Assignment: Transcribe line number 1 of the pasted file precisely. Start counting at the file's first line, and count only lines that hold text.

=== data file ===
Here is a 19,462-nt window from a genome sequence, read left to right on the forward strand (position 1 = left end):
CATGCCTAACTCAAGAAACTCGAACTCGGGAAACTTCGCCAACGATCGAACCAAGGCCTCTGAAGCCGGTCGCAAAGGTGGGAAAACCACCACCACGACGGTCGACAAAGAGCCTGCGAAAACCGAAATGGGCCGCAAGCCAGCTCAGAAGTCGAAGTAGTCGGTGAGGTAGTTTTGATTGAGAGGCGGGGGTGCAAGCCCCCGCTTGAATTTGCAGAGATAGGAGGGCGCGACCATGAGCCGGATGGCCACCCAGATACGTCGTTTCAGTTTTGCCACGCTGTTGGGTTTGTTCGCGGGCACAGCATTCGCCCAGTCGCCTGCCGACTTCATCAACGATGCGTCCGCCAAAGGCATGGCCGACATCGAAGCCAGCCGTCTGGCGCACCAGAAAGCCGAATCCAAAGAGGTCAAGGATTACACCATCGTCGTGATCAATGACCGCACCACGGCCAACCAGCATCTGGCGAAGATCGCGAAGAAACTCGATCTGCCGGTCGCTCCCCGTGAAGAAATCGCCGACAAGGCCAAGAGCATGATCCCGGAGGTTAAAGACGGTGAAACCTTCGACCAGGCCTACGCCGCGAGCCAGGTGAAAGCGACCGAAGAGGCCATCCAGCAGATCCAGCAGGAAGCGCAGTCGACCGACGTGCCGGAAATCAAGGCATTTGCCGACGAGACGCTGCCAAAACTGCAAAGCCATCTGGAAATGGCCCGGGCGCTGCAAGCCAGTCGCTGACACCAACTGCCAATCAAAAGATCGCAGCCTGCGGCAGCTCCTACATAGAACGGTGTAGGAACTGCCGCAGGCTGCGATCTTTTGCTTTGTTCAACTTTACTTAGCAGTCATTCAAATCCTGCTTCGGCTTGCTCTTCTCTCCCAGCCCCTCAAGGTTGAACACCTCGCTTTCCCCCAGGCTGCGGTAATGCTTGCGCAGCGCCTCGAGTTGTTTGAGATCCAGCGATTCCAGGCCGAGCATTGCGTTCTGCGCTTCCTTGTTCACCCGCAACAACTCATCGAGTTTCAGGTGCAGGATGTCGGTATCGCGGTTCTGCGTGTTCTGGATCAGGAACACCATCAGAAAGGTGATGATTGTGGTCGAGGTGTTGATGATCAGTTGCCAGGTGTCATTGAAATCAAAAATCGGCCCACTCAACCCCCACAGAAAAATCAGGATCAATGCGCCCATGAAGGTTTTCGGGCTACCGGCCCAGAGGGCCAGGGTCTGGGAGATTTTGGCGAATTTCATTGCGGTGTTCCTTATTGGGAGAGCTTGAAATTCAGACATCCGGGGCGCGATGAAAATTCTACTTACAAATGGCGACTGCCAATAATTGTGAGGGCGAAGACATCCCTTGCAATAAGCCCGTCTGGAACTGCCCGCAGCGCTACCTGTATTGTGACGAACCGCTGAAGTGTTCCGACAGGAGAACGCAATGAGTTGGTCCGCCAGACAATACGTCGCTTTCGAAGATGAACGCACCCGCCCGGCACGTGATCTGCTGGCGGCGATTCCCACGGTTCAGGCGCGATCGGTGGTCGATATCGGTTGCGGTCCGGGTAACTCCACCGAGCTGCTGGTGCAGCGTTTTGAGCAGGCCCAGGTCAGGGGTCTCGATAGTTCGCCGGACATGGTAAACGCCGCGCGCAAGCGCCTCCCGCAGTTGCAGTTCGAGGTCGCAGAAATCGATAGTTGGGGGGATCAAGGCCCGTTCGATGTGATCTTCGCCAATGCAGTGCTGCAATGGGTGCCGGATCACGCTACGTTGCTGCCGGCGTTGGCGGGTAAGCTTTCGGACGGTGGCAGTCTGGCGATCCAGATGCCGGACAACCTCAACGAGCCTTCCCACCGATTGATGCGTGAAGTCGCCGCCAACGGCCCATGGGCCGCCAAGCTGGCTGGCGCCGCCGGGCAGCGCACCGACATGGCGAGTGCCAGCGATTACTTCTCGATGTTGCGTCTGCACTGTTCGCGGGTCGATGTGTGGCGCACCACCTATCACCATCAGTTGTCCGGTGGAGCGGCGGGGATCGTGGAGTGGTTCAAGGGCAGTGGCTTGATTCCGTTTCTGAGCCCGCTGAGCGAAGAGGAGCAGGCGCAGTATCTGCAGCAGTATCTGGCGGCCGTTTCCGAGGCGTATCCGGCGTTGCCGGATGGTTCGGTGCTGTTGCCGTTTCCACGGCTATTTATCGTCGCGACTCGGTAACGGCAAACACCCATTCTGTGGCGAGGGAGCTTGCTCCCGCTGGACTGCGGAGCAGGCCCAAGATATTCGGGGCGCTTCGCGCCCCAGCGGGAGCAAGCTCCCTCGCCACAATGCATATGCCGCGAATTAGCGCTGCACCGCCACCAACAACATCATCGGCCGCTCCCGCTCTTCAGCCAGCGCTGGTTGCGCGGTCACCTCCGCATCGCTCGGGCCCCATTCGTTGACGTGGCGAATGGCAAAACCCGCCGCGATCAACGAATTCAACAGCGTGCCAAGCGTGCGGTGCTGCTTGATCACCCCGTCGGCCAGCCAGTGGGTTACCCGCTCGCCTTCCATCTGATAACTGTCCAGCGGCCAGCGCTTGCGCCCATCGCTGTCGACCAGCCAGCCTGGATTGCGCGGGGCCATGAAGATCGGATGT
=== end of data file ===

Here is a 19,462-nt window from a genome sequence, read left to right on the forward strand (position 1 = left end):